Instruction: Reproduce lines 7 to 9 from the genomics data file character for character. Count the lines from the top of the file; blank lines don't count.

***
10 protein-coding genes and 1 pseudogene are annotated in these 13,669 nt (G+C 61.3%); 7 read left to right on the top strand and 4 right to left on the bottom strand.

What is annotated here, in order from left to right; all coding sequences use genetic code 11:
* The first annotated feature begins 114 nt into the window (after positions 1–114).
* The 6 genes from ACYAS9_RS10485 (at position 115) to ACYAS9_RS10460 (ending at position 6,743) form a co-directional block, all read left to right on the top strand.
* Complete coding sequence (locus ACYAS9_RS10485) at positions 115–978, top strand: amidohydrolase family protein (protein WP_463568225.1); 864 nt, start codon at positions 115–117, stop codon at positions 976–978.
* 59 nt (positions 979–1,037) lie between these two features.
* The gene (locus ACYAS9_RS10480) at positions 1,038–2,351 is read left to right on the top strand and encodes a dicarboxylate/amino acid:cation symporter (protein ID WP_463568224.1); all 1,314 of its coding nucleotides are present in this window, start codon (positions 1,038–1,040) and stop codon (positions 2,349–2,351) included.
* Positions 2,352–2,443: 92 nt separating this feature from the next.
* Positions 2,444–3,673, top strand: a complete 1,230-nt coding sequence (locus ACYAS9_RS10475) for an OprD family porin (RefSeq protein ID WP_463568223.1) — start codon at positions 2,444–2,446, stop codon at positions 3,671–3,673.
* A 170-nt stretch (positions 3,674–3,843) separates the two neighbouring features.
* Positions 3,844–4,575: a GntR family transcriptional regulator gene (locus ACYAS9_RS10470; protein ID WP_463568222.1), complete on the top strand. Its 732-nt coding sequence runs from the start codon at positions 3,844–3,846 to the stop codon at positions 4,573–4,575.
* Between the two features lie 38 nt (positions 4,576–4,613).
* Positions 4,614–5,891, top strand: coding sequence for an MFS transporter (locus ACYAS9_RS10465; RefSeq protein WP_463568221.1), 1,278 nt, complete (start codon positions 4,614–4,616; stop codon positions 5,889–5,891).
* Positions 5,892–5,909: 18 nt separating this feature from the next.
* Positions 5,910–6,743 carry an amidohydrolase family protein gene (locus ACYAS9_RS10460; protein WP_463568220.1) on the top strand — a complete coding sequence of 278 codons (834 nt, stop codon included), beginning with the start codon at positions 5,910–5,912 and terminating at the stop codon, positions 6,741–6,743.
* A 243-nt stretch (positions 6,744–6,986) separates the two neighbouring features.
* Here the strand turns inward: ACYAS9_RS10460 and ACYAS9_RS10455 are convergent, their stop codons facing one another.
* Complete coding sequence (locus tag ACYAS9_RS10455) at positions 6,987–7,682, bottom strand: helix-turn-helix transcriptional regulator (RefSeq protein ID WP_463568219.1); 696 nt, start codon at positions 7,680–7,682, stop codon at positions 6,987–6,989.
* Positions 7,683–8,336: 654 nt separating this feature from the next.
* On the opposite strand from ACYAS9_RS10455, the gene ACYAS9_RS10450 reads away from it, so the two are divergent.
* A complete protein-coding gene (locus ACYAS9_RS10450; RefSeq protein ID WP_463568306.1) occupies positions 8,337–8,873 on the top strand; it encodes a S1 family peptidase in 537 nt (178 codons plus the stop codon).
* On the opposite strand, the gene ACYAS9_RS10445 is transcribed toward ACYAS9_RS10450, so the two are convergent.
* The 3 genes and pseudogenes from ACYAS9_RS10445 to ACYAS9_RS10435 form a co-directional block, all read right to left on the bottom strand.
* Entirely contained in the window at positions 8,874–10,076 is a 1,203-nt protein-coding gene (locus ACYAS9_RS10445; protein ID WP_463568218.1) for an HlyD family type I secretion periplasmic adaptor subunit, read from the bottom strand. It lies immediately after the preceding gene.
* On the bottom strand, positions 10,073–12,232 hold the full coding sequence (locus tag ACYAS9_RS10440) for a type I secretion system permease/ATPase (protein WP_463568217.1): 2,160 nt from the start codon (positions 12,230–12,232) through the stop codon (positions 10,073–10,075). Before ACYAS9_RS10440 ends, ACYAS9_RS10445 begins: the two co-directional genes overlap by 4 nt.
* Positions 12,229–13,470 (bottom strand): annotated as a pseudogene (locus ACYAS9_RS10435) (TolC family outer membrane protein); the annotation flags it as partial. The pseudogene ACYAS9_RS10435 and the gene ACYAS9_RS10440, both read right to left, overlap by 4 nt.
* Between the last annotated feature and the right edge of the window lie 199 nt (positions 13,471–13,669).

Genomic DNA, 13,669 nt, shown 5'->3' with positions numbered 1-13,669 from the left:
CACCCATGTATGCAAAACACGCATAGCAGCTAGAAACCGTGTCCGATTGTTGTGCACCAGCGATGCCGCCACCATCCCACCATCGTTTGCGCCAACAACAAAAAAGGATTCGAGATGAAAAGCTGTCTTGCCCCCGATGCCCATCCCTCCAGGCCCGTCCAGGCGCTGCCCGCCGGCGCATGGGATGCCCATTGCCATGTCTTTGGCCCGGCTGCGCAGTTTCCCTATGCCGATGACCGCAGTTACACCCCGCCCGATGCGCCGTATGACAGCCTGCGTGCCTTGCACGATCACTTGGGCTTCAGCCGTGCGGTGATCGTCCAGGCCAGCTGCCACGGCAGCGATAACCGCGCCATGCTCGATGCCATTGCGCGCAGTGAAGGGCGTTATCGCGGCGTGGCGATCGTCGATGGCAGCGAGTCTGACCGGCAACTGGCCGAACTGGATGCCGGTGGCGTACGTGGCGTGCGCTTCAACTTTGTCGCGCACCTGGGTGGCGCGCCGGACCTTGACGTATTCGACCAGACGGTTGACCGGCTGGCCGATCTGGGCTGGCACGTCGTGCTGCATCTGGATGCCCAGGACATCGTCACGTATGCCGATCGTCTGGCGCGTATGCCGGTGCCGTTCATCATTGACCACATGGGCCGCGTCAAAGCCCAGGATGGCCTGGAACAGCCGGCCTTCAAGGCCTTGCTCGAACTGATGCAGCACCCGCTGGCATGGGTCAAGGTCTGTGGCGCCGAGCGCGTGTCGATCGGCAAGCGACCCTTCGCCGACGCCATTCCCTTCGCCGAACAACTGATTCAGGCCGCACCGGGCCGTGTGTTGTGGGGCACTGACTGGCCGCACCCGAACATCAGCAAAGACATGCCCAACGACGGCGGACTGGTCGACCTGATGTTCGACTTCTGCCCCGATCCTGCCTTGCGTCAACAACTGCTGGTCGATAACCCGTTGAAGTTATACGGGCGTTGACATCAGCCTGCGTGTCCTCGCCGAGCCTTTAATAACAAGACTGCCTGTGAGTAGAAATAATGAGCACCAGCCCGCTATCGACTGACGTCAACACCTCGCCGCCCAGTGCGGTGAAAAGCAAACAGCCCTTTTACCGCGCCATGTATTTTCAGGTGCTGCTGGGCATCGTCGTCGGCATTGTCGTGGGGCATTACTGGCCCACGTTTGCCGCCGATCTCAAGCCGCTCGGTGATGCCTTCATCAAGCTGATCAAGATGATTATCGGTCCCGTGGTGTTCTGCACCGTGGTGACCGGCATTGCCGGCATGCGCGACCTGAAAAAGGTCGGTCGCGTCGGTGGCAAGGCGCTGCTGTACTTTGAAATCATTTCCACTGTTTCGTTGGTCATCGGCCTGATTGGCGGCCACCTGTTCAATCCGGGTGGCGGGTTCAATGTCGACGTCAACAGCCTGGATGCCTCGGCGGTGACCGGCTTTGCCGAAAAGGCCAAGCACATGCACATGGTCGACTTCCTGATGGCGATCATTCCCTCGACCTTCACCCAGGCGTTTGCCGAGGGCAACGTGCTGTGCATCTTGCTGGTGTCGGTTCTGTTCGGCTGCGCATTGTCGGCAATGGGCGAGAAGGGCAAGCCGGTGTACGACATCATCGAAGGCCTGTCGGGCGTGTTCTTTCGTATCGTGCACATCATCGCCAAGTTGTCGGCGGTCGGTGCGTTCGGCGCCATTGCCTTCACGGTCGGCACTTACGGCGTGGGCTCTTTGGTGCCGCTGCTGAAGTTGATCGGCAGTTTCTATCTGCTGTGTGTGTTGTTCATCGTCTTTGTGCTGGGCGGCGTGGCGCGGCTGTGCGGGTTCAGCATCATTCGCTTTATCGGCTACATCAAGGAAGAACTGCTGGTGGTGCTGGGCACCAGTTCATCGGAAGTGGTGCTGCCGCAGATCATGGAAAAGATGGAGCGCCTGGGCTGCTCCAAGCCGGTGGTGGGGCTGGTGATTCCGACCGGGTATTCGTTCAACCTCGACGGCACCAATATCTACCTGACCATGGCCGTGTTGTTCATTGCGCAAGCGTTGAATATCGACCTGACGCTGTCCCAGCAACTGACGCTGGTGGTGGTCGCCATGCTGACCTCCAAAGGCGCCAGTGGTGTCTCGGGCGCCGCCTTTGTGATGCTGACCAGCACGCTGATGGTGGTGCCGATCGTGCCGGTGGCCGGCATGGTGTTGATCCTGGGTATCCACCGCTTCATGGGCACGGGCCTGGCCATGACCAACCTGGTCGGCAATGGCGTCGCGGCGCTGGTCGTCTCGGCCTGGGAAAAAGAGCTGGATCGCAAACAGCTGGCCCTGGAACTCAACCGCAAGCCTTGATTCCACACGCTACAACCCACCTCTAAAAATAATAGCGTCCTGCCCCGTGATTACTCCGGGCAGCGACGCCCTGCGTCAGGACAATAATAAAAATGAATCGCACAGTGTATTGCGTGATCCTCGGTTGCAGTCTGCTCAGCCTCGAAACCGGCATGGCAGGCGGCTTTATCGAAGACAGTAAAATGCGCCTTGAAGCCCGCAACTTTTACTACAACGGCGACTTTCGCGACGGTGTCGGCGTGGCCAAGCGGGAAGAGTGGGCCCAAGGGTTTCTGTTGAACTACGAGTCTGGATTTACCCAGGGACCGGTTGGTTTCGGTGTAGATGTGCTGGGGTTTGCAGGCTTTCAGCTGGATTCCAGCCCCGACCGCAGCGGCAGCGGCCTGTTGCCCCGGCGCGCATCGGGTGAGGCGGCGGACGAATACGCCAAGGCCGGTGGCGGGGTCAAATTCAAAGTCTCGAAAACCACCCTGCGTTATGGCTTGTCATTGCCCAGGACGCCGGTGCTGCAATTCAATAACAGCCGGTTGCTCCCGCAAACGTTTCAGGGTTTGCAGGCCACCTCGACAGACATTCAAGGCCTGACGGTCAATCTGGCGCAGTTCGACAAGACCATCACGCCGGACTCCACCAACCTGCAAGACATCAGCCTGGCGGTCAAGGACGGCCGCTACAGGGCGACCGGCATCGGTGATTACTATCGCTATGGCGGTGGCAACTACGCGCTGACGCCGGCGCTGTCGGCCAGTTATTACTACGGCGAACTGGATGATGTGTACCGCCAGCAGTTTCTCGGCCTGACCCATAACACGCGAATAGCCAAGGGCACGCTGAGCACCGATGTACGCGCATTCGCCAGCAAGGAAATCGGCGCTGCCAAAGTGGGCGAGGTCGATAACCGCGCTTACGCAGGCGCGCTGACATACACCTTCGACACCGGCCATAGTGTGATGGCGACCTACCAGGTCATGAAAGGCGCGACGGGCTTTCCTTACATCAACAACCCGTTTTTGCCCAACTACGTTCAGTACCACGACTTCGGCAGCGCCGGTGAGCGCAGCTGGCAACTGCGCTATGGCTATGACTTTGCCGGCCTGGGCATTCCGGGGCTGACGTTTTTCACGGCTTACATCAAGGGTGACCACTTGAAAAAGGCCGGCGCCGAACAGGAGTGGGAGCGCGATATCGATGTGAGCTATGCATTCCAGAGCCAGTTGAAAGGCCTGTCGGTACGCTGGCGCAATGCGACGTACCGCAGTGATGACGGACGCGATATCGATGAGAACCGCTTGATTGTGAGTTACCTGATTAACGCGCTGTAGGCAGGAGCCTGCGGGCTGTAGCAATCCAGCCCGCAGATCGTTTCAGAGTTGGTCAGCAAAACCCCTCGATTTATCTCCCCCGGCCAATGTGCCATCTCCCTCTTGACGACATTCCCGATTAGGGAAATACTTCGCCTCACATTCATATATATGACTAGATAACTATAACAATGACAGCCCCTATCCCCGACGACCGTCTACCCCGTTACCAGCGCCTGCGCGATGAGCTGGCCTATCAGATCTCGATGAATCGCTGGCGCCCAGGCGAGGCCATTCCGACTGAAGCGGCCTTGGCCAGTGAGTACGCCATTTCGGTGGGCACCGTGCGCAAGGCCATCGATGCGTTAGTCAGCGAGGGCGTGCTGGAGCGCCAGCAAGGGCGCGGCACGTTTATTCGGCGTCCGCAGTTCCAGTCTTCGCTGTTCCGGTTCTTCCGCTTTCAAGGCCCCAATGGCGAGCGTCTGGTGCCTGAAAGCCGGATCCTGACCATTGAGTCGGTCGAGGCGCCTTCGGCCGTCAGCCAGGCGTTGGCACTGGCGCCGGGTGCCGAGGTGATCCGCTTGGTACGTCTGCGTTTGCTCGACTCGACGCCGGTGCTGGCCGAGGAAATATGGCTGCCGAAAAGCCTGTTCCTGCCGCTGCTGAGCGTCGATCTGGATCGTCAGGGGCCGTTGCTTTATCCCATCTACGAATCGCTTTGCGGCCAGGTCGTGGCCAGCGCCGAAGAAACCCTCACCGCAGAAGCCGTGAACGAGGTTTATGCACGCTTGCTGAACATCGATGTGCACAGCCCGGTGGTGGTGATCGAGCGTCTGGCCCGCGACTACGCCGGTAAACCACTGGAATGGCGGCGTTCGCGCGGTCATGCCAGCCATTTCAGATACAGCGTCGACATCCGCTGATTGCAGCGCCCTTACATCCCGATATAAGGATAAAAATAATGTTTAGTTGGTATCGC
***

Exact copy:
* The gene (locus ACYAS9_RS10480) at positions 1,038–2,351 is read left to right on the top strand and encodes a dicarboxylate/amino acid:cation symporter (protein ID WP_463568224.1); all 1,314 of its coding nucleotides are present in this window, start codon (positions 1,038–1,040) and stop codon (positions 2,349–2,351) included.
* Positions 2,352–2,443: 92 nt separating this feature from the next.
* Positions 2,444–3,673, top strand: a complete 1,230-nt coding sequence (locus ACYAS9_RS10475) for an OprD family porin (RefSeq protein ID WP_463568223.1) — start codon at positions 2,444–2,446, stop codon at positions 3,671–3,673.